(The Hill) — Darren Bailey, an Illinois state senator and Republican nominee for governor, apologized on Monday after saying that people should “move on” from the deadly Highland Park shooting earlier in the day.
Bailey spoke after a July Fourth parade in the town of Skokie was canceled in the wake of the shooting, which left at least six dead and injured at least 24 others.
“Let’s pray for justice to prevail, and then let’s move on and let’s celebrate the independence of this nation,” he said.
In a statement released after his comments, he apologized if he “diminished the pain” being felt across Illinois.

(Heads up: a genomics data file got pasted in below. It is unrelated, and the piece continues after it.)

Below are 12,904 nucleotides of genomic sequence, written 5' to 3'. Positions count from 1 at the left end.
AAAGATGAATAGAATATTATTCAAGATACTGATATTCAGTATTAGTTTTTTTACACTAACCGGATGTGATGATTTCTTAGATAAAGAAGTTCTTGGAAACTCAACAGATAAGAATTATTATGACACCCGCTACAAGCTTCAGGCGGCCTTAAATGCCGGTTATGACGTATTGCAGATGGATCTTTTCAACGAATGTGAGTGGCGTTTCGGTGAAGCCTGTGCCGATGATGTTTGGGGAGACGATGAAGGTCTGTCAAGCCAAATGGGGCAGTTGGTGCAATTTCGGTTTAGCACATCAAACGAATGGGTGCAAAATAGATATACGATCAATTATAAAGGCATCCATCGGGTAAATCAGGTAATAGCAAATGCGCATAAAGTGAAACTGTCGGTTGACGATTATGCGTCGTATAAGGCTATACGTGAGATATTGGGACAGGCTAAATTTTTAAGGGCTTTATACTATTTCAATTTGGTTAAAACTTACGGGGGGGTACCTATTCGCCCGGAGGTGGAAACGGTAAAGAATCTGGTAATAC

“I am heartbroken by today’s tragic events and the pain and loss felt by so many,” he said. “My intent was to pray for the victims and those affected by today’s tragedy and for the shooter to be caught and prosecuted without further loss.”
Bailey said he hopes people can come together in prayer and take action to address “rampant” crime and mental health issues so that tragedies like the shooting do not happen again.
He posted a tweet on Monday afternoon saying he sends his “heartfelt prayers” to the victims of the shooting.
“July 4th is supposed to be a holiday for families, for parades, for celebrating the American Dream, but when people don’t feel safe in their own community, they are deprived of that dream,” he said.
During his earlier comments, Bailey led a prayer for the families of those affected and law enforcement. He said canceling the parade was the right choice because safety needs to come first.